We offer a wide variety of IR polarizers as well as half and quarter waveplates made from silicon and other materials for infrared (IR) wavelengths.
Three series of anti-reflective (AR) coated IR polarizers made from Silicon are available with diameters of 25.4 to 50.8 mm and a clear aperture of 15.4 to 38.1 mm. Depending on the coating material, these polarizers can be used for infrared light with wavelengths ranging from 1.5 to 5 µm, 3 to 5 µm or 8 to 12 µm.
IR waveplates are disk-shaped optical components that delay IR light (spectral lines from 2.9 to 9.0 µm) polarized to one axis compared to light polarized perpendicular to it. The series of quarter (or λ/4) IR waveplates delay this light by a quarter wavelength, while the series of half (or λ/2) IR waveplates leads to a delay by half a wavelength, both with a retardance tolerance of λ/100.
Our polarization optics can be used with our broad portfolio of lasers and light sources ranging from broadband, ASE and supercontinuum light sources to DPSS lasers, diode lasers, fiber lasers and gas lasers to OPOs, tunable lasers and other laser and light sources, all the way to laser diodes, modules and systems.
AMS Technologies provides also an extensive range of precision optics such as optical scanners and deflectors, optical modulators, q-switches and pockels cells, optical beamsplitters, optical prisms, optical mirrors, optical filters, optical lenses or etalons.
Polarization optics are optical components that either convert incident radiation into polarized light or change the polarization and phase of incident light.
A polarizer is a component that filters light with a certain polarization from light that is not polarized, partially polarized or differently polarized. Polarizers are absorbing incident radiation so that only radiation with one polarization direction leaves its output. This can be achieved with different physical effects.
Besides generating polarized light, polarizers can also serve as filters. For example, a combination of two rotatably mounted polarizers in a row can be used as a "variable attenuator" of unpolarized light. Polarizing filters are also used in photography to filter out a certain polarization component, for example to attenuate unwanted reflections on water or glass panes.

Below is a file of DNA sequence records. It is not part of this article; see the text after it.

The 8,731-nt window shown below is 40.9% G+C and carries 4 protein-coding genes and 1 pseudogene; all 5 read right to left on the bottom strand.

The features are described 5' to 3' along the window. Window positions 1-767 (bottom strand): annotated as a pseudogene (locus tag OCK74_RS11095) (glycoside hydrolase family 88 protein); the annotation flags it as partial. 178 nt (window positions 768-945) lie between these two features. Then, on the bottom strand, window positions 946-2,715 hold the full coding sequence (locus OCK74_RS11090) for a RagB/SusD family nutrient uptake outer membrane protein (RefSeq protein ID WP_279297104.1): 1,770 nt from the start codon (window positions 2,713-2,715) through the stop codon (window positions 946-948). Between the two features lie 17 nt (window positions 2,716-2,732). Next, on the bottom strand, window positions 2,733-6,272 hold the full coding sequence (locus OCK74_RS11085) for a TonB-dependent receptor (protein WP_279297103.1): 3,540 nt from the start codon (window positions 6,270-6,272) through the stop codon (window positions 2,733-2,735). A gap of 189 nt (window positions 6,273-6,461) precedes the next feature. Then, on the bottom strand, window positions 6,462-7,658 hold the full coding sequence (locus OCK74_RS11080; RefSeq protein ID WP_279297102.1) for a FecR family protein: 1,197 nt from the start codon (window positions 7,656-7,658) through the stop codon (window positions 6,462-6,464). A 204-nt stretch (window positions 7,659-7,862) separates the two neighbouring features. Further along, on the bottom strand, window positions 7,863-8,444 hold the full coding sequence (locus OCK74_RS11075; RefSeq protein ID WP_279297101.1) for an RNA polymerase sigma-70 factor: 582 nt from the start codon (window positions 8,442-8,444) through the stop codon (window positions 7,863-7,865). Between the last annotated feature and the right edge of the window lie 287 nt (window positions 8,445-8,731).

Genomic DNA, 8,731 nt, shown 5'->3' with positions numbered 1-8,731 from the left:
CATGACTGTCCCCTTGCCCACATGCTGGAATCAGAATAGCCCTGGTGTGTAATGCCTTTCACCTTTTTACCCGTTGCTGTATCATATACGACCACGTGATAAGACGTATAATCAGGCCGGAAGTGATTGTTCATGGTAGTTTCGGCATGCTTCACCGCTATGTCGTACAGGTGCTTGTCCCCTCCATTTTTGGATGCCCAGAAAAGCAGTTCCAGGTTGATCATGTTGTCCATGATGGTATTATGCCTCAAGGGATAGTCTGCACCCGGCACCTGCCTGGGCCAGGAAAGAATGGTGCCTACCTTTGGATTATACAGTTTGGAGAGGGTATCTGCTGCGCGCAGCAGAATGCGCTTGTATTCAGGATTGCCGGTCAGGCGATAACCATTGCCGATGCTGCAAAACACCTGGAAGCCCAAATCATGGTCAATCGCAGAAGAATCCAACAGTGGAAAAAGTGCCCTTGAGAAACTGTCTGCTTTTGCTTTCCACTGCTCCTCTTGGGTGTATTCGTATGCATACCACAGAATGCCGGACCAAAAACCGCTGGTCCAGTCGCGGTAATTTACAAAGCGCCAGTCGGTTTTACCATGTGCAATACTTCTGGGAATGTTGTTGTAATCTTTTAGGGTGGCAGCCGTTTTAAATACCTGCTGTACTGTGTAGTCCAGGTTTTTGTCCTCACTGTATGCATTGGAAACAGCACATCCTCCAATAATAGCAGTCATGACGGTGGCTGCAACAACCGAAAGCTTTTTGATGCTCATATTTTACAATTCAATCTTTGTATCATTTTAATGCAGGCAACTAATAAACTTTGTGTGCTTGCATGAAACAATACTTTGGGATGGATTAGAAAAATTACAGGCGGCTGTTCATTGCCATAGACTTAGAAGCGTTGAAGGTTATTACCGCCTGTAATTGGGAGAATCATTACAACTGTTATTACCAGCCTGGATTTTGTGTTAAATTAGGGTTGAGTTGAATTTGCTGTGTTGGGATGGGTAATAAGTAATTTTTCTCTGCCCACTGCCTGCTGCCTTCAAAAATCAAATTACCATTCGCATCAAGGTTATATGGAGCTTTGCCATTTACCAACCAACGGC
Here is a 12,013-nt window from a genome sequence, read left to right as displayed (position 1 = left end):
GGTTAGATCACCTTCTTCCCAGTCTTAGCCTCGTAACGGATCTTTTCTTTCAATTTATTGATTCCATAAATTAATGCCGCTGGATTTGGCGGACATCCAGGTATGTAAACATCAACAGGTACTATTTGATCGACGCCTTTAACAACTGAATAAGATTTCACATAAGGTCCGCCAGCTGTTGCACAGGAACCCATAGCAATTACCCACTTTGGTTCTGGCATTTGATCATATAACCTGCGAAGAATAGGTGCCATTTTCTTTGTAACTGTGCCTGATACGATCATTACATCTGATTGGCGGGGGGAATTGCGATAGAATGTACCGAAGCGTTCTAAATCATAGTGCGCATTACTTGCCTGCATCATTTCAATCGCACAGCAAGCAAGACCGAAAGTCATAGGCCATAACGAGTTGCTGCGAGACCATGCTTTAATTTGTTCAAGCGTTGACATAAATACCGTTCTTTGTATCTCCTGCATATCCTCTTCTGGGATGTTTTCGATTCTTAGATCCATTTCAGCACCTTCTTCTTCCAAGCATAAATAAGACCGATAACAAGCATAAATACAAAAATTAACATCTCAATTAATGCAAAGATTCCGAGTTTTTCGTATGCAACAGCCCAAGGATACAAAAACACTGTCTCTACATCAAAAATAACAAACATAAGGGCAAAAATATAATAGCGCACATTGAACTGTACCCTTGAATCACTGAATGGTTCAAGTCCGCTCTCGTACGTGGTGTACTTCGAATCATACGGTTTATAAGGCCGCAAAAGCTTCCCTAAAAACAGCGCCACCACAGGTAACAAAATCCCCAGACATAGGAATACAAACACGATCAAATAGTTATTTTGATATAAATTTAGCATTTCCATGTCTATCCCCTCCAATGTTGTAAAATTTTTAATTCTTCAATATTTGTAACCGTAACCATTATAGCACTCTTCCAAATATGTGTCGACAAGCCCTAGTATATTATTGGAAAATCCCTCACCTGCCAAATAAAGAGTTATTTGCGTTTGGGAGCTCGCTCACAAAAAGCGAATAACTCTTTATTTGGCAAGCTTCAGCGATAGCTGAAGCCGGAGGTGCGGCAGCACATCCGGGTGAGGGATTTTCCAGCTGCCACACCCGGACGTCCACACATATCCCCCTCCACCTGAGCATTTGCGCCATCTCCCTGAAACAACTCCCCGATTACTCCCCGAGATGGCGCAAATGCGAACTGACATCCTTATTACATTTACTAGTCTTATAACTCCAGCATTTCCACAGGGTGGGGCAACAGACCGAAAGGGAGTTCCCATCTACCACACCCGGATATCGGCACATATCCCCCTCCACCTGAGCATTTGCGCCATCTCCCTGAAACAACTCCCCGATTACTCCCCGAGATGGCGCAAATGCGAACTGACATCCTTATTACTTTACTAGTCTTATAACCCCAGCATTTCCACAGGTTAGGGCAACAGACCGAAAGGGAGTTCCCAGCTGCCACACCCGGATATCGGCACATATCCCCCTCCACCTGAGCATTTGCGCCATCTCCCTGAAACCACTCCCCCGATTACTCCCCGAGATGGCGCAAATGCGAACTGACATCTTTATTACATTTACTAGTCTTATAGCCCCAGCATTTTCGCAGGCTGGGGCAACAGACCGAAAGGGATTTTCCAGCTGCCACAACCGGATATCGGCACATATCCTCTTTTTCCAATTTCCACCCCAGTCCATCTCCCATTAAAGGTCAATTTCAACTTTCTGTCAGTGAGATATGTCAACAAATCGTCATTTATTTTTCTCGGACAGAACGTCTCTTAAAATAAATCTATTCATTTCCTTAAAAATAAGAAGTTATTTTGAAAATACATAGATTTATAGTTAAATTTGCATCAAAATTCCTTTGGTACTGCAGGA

Waveplates are thin disks of optically anisotropic material that can change the polarization and phase of passing electromagnetic waves (usually light). Waveplates exploit the effect that birefringent, suitably oriented material shows different propagation speeds c/n (or different refractive indices n) in different directions for differently polarized light.
Frequently used materials are optically uniaxial, i.e. there are two mutually perpendicular main refractive axes in the crystal (“fast axis” and “slow axis”) along which the refractive indices differ. For waveplates, the crystals are cut in a way that their crystal-optical axis is in the plane of the polished entrance surface.
A λ/4 or quarter waveplate delays light polarized parallel to a component-specific axis by a quarter wavelength – or π/2 –compared to light polarized perpendicular to it. When correctly irradiated, a quarter waveplate can turn linearly polarized light into circularly or elliptically polarized light, and circularly polarized light and elliptically polarized light into linearly polarized light.
If a quarter waveplate is hit by linearly polarized light beam whose polarization direction is rotated by 45° to the crystal-optical axis, circularly polarized light is produced. If the angle differs from 45°, elliptically polarized light is usually produced. The reason for this is that the light beam is split into two perpendicularly polarized parts which are shifted by a quarter phase and are superimposed again at the exit of the quarter waveplate.
This results in a Lissajous figure (circle or ellipse) for the resulting field vector of the outgoing light beam, which causes a complete rotation of the plane of polarization by 360° during each oscillation cycle. A quarter waveplate is therefore also called a circular polarizer. Conversely, a quarter waveplate also converts circularly polarized light into linearly polarized light.
If the polarization direction of the incident light is parallel to one of the axes, linearly polarized but phase-shifted light is obtained after the waveplate. Two quarter waveplates connected in series produce a λ/2 or half waveplate when their optical axes are aligned in parallel.
Alternative Terms: Polarizer; IR Polarizer; Waveplate; IR Waveplate; Half Waveplate; Half IR Waveplate; Quarter Waveplate; Quarter IR Waveplate